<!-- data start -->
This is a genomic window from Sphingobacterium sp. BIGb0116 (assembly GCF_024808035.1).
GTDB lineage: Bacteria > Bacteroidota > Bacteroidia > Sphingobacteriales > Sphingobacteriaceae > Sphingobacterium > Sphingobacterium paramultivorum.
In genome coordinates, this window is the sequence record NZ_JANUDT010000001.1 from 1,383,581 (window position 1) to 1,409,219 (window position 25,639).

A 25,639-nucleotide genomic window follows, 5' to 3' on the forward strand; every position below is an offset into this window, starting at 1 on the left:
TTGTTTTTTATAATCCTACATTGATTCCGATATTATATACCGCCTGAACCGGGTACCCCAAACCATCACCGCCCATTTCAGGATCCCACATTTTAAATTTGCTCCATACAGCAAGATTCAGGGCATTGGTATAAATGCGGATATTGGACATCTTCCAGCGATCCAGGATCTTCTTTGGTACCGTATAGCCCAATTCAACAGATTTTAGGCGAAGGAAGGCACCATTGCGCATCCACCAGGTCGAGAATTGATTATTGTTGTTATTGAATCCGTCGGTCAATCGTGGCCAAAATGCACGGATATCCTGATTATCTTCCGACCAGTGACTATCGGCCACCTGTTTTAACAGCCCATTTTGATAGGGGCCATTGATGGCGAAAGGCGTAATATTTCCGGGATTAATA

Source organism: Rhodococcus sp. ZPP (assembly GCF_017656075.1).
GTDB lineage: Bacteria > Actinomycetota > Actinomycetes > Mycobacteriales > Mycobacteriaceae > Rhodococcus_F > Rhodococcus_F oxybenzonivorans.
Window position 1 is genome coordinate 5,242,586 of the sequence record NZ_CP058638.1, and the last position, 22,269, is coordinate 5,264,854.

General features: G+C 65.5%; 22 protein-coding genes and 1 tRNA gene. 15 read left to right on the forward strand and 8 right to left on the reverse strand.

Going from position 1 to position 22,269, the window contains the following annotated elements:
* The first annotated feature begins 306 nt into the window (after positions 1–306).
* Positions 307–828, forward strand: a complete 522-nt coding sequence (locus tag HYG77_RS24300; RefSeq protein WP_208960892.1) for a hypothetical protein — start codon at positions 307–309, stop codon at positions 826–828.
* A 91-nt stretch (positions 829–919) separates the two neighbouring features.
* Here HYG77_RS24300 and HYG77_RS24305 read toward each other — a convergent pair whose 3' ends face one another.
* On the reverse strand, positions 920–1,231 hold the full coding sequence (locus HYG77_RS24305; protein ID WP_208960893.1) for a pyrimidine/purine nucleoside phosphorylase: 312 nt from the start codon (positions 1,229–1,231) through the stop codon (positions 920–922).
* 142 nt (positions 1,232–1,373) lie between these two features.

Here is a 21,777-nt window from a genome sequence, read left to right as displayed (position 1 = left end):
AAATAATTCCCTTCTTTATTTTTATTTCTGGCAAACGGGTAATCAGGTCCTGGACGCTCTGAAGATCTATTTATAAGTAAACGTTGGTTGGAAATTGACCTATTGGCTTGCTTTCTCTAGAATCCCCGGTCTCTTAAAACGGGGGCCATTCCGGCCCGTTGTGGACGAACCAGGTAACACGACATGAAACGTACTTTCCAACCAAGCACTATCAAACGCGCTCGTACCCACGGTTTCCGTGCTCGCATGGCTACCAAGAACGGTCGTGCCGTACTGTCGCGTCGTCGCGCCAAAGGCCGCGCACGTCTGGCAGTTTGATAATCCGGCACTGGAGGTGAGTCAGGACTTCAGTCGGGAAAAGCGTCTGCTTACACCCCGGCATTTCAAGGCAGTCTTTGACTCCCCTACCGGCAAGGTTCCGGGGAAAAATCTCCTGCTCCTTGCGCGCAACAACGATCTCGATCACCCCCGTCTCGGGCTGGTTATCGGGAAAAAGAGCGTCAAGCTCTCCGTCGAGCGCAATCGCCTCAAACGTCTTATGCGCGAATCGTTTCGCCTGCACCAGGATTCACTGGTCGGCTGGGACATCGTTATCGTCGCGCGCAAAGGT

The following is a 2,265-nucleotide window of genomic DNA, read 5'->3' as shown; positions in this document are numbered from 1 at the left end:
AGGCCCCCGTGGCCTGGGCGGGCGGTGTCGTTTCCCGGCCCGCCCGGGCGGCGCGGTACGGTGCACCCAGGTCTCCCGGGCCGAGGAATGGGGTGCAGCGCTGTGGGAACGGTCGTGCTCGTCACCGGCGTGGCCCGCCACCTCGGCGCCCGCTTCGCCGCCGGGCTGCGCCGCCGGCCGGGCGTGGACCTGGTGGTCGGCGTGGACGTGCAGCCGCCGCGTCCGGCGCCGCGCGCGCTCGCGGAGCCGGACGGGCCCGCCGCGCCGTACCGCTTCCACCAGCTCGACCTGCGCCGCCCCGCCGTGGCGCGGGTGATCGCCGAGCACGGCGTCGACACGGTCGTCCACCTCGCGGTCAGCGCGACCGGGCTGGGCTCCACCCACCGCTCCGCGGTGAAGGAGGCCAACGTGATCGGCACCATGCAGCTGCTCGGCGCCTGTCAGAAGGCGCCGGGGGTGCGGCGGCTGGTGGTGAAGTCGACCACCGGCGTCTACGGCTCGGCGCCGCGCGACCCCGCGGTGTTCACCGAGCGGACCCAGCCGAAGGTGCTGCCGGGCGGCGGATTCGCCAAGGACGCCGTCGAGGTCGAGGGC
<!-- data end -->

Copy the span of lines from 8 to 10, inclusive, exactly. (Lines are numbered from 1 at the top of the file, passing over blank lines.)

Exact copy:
Window position 1 is genome coordinate 5,242,586 of the sequence record NZ_CP058638.1, and the last position, 22,269, is coordinate 5,264,854.

General features: G+C 65.5%; 22 protein-coding genes and 1 tRNA gene. 15 read left to right on the forward strand and 8 right to left on the reverse strand.

Going from position 1 to position 22,269, the window contains the following annotated elements: